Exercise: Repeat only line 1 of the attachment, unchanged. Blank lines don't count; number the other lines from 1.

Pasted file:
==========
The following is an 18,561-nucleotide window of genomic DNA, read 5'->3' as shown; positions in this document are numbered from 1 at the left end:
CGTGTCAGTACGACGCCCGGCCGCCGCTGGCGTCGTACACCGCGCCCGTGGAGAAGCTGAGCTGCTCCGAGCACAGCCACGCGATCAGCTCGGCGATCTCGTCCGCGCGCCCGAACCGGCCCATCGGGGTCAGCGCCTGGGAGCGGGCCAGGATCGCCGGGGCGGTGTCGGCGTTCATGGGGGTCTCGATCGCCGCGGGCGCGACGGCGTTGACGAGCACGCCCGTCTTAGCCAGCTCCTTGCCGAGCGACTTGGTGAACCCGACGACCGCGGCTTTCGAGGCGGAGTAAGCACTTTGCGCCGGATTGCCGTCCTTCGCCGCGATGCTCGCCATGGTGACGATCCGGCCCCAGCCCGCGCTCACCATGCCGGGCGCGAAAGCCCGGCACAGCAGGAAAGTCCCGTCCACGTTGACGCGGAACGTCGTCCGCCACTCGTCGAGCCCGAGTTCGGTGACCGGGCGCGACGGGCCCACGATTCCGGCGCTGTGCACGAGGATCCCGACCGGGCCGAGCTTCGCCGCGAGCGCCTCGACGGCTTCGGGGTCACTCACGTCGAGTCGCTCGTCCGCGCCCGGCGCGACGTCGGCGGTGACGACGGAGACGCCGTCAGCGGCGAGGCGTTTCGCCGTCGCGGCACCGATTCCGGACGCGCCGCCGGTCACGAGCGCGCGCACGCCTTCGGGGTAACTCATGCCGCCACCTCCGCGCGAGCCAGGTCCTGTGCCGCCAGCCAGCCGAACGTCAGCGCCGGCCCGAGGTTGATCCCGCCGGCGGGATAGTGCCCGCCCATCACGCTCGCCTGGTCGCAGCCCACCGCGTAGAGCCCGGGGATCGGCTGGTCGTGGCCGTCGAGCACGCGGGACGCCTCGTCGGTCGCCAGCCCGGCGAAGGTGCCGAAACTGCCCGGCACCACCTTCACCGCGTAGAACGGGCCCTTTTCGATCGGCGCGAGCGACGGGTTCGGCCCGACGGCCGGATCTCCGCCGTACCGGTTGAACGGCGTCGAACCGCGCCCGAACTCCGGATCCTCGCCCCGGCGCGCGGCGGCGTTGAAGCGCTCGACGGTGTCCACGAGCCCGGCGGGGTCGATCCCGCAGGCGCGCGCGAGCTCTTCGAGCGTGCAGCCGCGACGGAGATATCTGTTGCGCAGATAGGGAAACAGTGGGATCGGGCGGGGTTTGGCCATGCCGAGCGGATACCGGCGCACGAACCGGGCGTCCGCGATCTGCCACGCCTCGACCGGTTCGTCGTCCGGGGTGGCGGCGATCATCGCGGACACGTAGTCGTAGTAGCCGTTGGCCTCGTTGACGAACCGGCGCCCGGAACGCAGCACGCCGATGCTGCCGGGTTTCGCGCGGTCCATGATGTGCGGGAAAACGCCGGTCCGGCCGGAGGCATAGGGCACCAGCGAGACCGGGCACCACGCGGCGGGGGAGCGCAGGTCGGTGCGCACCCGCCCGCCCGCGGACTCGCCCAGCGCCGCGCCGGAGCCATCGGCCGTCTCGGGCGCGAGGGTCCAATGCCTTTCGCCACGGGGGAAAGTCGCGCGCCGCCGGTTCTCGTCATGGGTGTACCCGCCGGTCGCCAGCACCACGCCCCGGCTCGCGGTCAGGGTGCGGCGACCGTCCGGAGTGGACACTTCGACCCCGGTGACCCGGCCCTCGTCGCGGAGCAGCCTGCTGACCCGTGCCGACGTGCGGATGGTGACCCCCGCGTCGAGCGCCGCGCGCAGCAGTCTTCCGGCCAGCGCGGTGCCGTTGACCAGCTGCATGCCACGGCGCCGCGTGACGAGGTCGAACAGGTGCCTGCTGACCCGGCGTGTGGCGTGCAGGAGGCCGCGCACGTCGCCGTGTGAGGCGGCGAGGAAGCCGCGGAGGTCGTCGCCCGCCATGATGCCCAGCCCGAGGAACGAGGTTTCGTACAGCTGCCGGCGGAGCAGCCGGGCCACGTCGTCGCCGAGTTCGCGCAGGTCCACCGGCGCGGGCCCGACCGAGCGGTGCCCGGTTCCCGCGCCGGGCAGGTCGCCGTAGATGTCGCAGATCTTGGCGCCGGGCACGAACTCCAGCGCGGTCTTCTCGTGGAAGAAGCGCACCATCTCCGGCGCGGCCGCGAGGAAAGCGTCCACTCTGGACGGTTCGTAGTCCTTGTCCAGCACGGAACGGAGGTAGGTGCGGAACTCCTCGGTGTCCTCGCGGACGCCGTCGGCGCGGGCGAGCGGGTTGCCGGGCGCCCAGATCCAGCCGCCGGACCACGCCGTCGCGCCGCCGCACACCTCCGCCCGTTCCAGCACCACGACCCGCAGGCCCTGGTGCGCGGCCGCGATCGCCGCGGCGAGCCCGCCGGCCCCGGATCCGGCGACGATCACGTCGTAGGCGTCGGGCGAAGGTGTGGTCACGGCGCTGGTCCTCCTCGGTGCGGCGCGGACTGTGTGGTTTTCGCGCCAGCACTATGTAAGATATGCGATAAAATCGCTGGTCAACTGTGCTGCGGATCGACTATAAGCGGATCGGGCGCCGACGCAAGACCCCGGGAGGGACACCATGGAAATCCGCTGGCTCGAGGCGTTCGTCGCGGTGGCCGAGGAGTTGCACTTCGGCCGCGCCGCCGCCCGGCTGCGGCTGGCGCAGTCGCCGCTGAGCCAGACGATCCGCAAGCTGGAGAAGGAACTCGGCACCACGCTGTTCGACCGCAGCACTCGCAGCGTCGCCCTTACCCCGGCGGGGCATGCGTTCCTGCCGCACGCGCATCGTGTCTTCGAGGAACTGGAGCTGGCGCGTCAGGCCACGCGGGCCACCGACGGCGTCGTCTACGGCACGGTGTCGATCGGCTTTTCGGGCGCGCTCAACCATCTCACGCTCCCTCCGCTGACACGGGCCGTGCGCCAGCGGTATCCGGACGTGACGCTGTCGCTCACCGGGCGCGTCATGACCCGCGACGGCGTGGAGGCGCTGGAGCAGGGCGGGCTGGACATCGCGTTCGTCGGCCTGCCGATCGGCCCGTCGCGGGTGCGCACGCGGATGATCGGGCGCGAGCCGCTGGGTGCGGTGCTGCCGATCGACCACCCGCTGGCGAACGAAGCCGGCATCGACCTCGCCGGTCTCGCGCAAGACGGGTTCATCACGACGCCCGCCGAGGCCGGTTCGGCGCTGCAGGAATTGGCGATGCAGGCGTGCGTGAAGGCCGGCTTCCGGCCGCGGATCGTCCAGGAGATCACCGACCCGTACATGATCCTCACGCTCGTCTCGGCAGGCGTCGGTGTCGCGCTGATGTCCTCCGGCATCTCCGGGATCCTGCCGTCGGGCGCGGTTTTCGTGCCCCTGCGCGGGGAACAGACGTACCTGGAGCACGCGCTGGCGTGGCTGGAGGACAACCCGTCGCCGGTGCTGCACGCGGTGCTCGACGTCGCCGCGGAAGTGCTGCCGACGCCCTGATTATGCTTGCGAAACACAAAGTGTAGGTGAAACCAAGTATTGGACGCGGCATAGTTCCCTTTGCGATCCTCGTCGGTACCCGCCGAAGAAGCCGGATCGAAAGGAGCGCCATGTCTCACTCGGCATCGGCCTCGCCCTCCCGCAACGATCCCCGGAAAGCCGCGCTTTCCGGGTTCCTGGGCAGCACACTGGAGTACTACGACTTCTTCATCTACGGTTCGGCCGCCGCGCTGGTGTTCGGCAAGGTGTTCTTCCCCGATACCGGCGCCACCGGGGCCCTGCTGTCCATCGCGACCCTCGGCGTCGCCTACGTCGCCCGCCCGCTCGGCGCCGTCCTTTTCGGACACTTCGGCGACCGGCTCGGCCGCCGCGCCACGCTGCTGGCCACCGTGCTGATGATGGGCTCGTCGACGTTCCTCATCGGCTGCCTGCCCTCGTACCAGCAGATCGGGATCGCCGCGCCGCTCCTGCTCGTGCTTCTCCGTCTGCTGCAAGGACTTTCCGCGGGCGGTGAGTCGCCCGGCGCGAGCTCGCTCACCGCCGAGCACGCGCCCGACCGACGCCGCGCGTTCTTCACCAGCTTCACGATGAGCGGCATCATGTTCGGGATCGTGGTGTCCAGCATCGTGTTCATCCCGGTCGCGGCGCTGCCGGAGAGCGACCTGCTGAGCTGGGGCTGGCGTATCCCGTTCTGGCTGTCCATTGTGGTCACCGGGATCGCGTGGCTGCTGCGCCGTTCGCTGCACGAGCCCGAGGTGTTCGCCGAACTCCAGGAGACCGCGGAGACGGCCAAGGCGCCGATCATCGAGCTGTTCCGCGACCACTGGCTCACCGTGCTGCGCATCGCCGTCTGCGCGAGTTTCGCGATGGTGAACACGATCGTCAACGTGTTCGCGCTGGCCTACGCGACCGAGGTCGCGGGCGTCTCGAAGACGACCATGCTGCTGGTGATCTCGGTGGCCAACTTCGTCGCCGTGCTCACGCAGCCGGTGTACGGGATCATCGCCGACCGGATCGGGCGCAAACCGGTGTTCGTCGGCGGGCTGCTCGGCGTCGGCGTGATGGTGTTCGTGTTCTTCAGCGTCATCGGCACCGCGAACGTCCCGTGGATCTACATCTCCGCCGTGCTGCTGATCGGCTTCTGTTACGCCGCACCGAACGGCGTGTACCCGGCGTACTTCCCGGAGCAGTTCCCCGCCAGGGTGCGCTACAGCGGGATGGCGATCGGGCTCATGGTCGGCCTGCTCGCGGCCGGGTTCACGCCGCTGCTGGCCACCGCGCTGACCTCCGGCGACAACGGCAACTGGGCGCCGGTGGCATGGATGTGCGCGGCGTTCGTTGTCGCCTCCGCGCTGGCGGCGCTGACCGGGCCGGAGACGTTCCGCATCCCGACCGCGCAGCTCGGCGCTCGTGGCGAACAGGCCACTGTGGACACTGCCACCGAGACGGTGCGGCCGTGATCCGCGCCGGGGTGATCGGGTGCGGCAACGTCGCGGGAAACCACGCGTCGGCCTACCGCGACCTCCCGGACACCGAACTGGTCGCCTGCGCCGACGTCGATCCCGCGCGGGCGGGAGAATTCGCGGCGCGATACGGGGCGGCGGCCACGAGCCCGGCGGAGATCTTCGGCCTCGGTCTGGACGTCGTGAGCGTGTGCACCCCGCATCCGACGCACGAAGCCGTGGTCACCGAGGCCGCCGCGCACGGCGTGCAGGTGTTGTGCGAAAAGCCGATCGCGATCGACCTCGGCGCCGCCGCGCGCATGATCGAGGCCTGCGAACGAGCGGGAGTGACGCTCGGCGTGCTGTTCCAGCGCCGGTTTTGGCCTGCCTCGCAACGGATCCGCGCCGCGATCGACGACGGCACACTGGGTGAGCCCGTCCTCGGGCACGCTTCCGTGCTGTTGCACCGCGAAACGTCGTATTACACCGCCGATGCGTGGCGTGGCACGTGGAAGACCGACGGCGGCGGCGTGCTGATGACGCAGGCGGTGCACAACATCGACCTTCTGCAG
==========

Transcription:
The following is an 18,561-nucleotide window of genomic DNA, read 5'->3' as shown; positions in this document are numbered from 1 at the left end: